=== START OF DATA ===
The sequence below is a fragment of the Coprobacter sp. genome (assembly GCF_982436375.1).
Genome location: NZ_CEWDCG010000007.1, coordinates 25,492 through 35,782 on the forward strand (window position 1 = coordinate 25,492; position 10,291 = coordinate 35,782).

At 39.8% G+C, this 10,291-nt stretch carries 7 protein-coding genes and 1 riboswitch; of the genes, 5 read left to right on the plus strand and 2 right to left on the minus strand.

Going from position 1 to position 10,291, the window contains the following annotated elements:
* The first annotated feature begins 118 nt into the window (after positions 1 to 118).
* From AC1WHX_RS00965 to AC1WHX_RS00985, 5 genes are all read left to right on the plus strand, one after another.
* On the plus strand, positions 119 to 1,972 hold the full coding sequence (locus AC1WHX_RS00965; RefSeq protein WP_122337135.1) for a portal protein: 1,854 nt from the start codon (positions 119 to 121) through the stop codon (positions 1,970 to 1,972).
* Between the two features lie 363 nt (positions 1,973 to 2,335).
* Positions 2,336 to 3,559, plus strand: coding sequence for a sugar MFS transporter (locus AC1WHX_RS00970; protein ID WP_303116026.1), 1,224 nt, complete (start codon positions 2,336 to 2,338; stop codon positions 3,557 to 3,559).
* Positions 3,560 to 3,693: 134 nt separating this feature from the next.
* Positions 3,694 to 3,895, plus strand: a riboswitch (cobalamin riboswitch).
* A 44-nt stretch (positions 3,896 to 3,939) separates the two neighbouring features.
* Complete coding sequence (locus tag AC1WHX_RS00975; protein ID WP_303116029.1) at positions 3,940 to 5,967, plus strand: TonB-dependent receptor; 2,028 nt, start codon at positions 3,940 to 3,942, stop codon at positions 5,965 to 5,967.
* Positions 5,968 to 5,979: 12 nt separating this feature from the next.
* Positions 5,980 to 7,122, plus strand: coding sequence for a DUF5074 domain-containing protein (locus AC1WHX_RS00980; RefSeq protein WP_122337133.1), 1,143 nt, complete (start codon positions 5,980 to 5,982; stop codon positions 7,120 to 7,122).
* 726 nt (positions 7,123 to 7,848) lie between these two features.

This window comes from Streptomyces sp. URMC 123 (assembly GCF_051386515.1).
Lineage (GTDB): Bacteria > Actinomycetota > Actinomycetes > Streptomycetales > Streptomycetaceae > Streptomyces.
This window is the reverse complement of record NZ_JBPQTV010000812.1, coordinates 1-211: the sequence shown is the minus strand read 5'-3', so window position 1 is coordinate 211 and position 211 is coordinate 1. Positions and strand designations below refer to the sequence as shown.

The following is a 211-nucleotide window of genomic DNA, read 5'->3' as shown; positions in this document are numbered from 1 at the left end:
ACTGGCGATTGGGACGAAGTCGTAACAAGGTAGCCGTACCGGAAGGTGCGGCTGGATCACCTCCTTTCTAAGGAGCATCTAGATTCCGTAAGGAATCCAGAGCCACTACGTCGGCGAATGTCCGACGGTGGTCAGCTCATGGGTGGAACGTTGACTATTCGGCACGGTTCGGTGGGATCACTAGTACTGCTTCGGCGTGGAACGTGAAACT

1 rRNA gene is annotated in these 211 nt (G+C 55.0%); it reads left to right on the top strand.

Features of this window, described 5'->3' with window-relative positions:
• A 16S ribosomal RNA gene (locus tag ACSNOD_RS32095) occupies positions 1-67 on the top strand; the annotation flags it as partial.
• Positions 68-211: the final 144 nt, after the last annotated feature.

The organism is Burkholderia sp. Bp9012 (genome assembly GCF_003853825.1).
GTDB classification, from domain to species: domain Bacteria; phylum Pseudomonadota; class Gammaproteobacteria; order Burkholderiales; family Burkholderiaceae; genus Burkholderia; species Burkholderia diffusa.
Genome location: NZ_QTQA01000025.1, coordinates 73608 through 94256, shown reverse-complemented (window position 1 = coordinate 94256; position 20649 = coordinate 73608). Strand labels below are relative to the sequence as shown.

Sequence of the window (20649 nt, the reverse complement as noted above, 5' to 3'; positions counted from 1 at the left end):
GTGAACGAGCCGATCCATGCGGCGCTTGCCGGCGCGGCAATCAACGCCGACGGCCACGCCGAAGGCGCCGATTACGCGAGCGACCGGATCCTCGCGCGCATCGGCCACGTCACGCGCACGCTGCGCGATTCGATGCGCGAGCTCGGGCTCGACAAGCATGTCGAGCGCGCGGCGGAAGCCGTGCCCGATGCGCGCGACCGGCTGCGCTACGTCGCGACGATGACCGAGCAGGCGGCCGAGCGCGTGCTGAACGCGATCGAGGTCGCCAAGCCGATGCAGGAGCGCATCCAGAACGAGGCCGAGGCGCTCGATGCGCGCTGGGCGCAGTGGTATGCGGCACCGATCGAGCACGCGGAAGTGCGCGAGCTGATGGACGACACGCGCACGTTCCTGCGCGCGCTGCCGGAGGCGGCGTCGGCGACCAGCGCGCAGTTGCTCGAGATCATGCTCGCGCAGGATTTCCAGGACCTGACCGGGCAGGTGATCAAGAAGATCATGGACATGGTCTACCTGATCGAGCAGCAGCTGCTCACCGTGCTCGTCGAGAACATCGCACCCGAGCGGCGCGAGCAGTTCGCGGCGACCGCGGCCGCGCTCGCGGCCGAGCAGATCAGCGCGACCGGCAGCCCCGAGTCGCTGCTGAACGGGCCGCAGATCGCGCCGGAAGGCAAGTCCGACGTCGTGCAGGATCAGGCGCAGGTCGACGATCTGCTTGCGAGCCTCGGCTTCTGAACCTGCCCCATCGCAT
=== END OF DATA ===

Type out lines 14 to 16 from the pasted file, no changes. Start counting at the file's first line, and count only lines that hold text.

* Positions 5,968 to 5,979: 12 nt separating this feature from the next.
* Positions 5,980 to 7,122, plus strand: coding sequence for a DUF5074 domain-containing protein (locus AC1WHX_RS00980; RefSeq protein WP_122337133.1), 1,143 nt, complete (start codon positions 5,980 to 5,982; stop codon positions 7,120 to 7,122).
* 726 nt (positions 7,123 to 7,848) lie between these two features.